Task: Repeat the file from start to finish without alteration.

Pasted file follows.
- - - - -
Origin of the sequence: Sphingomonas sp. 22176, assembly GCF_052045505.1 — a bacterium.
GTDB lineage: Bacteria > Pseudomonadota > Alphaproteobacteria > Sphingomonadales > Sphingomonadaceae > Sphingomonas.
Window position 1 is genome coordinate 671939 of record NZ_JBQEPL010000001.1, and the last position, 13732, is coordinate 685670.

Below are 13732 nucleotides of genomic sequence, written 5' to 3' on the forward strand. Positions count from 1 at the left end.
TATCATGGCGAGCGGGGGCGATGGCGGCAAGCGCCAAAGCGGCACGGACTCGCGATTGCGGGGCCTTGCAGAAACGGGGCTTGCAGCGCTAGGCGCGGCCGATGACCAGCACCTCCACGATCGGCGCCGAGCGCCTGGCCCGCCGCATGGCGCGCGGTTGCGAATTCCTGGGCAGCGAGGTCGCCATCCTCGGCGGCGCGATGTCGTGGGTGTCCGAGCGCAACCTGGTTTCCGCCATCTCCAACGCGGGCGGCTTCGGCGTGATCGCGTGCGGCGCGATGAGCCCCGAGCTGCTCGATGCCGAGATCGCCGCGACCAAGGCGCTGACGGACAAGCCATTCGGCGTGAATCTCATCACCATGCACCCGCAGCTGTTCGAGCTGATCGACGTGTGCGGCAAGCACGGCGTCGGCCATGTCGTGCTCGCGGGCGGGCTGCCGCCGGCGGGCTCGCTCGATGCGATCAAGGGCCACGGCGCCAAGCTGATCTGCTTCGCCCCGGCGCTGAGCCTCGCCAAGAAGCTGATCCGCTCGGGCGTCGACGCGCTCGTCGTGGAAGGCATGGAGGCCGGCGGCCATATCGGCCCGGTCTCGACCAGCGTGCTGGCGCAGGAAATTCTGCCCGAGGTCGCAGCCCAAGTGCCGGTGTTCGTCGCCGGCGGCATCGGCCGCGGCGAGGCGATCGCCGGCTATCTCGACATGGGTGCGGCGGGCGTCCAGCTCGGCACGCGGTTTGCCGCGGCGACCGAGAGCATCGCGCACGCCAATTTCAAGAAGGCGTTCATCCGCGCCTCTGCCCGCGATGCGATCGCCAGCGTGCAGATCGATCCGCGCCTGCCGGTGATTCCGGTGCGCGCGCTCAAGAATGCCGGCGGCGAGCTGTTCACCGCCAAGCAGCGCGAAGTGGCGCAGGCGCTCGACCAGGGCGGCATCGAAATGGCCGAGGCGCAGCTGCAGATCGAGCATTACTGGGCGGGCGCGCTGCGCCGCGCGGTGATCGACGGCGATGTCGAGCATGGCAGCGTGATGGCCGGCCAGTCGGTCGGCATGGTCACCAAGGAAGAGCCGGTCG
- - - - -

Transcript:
Origin of the sequence: Sphingomonas sp. 22176, assembly GCF_052045505.1 — a bacterium.
GTDB lineage: Bacteria > Pseudomonadota > Alphaproteobacteria > Sphingomonadales > Sphingomonadaceae > Sphingomonas.
Window position 1 is genome coordinate 671939 of record NZ_JBQEPL010000001.1, and the last position, 13732, is coordinate 685670.

Below are 13732 nucleotides of genomic sequence, written 5' to 3' on the forward strand. Positions count from 1 at the left end.
TATCATGGCGAGCGGGGGCGATGGCGGCAAGCGCCAAAGCGGCACGGACTCGCGATTGCGGGGCCTTGCAGAAACGGGGCTTGCAGCGCTAGGCGCGGCCGATGACCAGCACCTCCACGATCGGCGCCGAGCGCCTGGCCCGCCGCATGGCGCGCGGTTGCGAATTCCTGGGCAGCGAGGTCGCCATCCTCGGCGGCGCGATGTCGTGGGTGTCCGAGCGCAACCTGGTTTCCGCCATCTCCAACGCGGGCGGCTTCGGCGTGATCGCGTGCGGCGCGATGAGCCCCGAGCTGCTCGATGCCGAGATCGCCGCGACCAAGGCGCTGACGGACAAGCCATTCGGCGTGAATCTCATCACCATGCACCCGCAGCTGTTCGAGCTGATCGACGTGTGCGGCAAGCACGGCGTCGGCCATGTCGTGCTCGCGGGCGGGCTGCCGCCGGCGGGCTCGCTCGATGCGATCAAGGGCCACGGCGCCAAGCTGATCTGCTTCGCCCCGGCGCTGAGCCTCGCCAAGAAGCTGATCCGCTCGGGCGTCGACGCGCTCGTCGTGGAAGGCATGGAGGCCGGCGGCCATATCGGCCCGGTCTCGACCAGCGTGCTGGCGCAGGAAATTCTGCCCGAGGTCGCAGCCCAAGTGCCGGTGTTCGTCGCCGGCGGCATCGGCCGCGGCGAGGCGATCGCCGGCTATCTCGACATGGGTGCGGCGGGCGTCCAGCTCGGCACGCGGTTTGCCGCGGCGACCGAGAGCATCGCGCACGCCAATTTCAAGAAGGCGTTCATCCGCGCCTCTGCCCGCGATGCGATCGCCAGCGTGCAGATCGATCCGCGCCTGCCGGTGATTCCGGTGCGCGCGCTCAAGAATGCCGGCGGCGAGCTGTTCACCGCCAAGCAGCGCGAAGTGGCGCAGGCGCTCGACCAGGGCGGCATCGAAATGGCCGAGGCGCAGCTGCAGATCGAGCATTACTGGGCGGGCGCGCTGCGCCGCGCGGTGATCGACGGCGATGTCGAGCATGGCAGCGTGATGGCCGGCCAGTCGGTCGGCATGGTCACCAAGGAAGAGCCGGTCG